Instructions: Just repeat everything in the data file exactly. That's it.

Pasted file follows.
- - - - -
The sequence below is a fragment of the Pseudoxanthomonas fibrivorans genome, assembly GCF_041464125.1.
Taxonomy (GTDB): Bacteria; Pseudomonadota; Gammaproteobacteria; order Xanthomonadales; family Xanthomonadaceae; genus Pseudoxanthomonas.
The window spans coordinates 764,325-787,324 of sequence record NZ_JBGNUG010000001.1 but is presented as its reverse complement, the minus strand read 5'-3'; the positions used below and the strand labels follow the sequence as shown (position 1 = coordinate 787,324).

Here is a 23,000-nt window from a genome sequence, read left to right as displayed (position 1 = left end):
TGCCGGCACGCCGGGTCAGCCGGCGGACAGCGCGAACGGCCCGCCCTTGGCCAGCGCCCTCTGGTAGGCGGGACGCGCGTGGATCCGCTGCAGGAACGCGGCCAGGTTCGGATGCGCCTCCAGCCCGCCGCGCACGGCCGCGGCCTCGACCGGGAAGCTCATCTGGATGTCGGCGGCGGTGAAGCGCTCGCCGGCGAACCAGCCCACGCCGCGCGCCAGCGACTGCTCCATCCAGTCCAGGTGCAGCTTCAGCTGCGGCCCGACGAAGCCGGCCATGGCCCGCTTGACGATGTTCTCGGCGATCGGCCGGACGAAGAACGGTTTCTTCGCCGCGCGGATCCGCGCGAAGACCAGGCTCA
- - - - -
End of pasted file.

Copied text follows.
The sequence below is a fragment of the Pseudoxanthomonas fibrivorans genome, assembly GCF_041464125.1.
Taxonomy (GTDB): Bacteria; Pseudomonadota; Gammaproteobacteria; order Xanthomonadales; family Xanthomonadaceae; genus Pseudoxanthomonas.
The window spans coordinates 764,325-787,324 of sequence record NZ_JBGNUG010000001.1 but is presented as its reverse complement, the minus strand read 5'-3'; the positions used below and the strand labels follow the sequence as shown (position 1 = coordinate 787,324).

Here is a 23,000-nt window from a genome sequence, read left to right as displayed (position 1 = left end):
TGCCGGCACGCCGGGTCAGCCGGCGGACAGCGCGAACGGCCCGCCCTTGGCCAGCGCCCTCTGGTAGGCGGGACGCGCGTGGATCCGCTGCAGGAACGCGGCCAGGTTCGGATGCGCCTCCAGCCCGCCGCGCACGGCCGCGGCCTCGACCGGGAAGCTCATCTGGATGTCGGCGGCGGTGAAGCGCTCGCCGGCGAACCAGCCCACGCCGCGCGCCAGCGACTGCTCCATCCAGTCCAGGTGCAGCTTCAGCTGCGGCCCGACGAAGCCGGCCATGGCCCGCTTGACGATGTTCTCGGCGATCGGCCGGACGAAGAACGGTTTCTTCGCCGCGCGGATCCGCGCGAAGACCAGGCTCA